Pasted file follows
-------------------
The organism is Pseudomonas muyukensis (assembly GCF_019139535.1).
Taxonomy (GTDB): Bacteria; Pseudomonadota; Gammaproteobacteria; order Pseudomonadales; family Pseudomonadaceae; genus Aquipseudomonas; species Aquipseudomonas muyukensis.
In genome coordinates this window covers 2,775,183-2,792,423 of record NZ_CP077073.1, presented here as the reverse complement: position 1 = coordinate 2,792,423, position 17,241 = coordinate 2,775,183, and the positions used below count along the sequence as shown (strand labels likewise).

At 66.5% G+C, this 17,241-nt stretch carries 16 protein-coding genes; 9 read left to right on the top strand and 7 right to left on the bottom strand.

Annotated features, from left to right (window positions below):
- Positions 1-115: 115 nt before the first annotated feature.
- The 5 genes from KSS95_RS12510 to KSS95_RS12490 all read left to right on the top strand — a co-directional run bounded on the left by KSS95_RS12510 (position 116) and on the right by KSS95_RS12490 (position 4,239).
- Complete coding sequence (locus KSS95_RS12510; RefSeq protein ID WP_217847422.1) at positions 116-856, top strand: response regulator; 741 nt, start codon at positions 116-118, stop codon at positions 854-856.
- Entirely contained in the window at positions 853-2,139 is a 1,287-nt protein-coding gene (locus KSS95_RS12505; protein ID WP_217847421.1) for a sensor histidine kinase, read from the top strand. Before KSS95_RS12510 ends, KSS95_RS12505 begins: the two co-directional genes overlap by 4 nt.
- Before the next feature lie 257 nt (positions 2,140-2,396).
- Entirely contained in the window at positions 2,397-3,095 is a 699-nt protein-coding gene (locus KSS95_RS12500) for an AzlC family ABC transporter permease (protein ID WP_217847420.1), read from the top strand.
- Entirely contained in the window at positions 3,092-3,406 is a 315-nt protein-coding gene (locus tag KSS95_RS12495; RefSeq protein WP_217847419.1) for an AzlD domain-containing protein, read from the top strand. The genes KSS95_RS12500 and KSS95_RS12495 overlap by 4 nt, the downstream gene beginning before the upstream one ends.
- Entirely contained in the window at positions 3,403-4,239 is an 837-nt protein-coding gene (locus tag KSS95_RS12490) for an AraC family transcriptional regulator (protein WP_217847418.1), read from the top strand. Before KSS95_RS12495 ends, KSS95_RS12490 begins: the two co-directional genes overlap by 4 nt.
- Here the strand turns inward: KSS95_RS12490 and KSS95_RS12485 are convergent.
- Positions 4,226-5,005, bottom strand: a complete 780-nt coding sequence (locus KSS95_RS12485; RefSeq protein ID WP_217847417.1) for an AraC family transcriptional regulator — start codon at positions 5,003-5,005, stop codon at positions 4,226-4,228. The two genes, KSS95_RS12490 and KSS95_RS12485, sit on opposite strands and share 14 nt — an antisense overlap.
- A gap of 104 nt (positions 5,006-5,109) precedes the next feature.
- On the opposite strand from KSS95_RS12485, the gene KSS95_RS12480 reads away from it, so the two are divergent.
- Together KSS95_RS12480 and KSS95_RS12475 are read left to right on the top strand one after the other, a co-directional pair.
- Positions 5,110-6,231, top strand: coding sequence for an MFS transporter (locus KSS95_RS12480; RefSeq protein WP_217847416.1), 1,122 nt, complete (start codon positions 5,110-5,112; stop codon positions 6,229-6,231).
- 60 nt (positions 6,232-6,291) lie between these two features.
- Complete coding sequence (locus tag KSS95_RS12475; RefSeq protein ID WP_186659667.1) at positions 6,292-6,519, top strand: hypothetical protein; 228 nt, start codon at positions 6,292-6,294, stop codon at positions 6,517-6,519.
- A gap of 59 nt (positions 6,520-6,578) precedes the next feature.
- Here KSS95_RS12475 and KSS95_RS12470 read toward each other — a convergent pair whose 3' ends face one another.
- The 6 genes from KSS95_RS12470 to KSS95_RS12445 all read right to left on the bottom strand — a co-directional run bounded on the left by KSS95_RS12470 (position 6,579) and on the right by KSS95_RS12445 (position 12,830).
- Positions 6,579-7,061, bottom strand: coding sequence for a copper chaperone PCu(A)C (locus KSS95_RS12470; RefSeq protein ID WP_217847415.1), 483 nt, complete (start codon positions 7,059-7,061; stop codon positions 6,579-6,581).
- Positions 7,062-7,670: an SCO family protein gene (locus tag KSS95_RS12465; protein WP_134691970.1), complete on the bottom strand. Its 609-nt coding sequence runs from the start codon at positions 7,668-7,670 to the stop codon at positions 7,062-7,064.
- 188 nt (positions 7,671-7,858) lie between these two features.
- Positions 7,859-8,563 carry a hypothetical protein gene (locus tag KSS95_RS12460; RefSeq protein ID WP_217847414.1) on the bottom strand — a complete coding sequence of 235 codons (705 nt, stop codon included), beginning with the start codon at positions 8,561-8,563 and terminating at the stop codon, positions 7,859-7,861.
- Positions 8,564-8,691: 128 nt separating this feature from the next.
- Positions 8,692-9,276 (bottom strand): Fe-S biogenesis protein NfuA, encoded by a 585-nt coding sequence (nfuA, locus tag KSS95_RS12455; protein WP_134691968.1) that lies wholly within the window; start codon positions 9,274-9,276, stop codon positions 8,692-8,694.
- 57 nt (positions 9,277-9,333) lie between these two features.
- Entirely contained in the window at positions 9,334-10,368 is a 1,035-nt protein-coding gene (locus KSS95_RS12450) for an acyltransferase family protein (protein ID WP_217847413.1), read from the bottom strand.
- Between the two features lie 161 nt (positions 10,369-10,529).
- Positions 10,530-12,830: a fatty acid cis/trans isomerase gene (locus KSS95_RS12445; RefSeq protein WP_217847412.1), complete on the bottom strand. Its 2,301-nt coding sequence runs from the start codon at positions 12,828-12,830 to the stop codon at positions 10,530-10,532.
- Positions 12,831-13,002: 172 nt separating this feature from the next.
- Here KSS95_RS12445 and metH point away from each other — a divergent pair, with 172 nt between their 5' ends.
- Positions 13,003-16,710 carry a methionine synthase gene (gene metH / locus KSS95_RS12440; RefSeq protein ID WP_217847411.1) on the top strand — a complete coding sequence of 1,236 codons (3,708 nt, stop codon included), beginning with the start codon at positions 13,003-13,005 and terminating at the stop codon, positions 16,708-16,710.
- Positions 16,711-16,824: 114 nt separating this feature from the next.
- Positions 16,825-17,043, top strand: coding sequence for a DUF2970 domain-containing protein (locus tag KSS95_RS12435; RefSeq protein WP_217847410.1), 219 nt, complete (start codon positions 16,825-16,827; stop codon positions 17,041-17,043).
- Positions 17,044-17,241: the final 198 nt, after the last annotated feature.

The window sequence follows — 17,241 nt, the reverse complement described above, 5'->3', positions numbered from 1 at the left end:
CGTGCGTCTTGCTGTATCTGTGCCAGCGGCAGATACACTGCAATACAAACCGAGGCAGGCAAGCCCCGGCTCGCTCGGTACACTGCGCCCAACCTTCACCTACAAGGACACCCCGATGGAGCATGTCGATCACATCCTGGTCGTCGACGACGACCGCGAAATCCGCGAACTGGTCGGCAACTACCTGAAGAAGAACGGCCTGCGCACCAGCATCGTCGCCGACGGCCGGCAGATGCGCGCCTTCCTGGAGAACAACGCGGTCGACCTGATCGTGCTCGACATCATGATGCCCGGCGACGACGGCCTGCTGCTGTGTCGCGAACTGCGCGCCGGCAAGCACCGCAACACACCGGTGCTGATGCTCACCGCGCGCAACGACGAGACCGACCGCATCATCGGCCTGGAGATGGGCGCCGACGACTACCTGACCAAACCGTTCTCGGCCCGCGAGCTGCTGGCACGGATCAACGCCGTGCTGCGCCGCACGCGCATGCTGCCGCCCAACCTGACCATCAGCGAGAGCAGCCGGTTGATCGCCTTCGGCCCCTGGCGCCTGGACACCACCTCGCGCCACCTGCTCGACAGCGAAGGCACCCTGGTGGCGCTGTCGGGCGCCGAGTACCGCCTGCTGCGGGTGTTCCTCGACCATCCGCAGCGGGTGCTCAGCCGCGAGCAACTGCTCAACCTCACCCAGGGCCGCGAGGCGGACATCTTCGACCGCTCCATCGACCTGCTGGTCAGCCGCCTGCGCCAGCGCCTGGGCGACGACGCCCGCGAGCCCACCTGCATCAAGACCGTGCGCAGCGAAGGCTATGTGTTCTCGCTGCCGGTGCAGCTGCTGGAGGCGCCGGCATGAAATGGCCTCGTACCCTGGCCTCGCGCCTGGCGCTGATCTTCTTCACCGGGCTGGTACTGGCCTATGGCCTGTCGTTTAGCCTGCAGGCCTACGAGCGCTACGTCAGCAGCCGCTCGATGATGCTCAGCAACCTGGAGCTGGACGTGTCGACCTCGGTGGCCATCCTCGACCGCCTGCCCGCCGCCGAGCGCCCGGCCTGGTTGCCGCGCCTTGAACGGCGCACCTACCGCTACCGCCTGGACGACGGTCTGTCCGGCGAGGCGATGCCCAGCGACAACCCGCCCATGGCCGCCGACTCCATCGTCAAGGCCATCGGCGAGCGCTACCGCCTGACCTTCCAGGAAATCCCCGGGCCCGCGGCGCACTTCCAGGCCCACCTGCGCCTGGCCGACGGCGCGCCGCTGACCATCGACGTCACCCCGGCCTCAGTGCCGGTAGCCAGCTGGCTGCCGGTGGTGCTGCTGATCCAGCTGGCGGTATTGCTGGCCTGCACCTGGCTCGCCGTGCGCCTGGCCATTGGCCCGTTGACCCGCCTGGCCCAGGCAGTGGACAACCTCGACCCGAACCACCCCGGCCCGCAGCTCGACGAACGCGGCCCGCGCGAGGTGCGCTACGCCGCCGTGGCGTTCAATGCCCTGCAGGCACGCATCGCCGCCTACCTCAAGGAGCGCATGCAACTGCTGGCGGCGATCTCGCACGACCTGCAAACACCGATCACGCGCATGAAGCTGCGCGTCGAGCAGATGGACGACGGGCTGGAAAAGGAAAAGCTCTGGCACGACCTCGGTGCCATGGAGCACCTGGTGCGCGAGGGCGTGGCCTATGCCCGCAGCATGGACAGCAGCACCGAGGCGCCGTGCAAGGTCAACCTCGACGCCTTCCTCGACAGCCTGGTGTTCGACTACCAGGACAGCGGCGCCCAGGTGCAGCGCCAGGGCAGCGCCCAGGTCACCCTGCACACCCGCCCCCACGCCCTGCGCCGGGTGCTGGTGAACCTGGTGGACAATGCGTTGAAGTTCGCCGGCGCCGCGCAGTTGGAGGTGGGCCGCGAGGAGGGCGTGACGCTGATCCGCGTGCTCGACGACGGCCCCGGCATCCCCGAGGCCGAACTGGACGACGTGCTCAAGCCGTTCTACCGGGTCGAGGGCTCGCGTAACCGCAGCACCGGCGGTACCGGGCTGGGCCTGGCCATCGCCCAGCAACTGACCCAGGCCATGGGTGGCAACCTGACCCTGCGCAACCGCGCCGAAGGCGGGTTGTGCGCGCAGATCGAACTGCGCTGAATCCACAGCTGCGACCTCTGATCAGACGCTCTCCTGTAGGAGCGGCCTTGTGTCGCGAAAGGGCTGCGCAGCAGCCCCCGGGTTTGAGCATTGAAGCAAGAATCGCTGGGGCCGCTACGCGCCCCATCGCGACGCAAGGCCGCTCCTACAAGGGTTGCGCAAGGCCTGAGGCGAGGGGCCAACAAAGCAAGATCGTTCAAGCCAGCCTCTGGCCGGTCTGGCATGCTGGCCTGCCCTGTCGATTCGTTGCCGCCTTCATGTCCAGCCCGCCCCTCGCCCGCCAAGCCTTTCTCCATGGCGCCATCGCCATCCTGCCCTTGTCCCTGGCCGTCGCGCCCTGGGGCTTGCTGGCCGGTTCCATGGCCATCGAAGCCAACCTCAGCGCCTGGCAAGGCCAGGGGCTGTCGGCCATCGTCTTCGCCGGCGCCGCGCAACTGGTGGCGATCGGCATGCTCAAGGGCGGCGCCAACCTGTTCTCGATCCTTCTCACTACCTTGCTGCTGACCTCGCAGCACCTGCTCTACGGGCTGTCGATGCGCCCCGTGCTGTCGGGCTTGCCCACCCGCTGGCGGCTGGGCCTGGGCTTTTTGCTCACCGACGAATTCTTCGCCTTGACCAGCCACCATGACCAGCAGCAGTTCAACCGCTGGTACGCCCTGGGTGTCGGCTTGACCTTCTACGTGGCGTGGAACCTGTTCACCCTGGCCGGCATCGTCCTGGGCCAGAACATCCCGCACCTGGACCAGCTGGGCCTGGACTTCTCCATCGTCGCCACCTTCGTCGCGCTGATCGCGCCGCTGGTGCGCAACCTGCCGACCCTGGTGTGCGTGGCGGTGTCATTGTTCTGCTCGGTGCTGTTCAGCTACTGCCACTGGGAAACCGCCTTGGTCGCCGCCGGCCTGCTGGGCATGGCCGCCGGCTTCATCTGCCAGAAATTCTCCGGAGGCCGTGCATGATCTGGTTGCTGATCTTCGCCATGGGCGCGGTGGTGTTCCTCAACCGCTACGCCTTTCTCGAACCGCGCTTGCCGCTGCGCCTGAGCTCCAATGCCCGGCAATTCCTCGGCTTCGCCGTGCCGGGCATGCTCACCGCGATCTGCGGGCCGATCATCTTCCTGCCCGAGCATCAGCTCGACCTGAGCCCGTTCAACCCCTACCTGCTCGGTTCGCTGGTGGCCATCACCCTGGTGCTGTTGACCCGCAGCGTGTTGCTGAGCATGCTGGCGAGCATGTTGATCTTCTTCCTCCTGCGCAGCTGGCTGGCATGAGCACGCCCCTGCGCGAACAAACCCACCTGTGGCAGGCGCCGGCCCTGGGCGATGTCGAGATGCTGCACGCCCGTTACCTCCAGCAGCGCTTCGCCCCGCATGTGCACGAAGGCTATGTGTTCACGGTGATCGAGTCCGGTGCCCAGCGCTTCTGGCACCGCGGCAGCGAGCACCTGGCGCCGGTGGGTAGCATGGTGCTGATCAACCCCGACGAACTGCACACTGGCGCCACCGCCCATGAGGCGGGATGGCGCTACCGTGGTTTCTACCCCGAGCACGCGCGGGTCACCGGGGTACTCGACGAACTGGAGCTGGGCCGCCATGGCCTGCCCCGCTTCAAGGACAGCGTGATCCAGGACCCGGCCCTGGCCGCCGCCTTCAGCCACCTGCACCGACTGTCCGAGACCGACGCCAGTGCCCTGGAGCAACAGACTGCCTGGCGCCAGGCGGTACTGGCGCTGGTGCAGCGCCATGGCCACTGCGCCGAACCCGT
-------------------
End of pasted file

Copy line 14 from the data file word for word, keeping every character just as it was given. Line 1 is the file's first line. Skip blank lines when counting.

- Here the strand turns inward: KSS95_RS12490 and KSS95_RS12485 are convergent.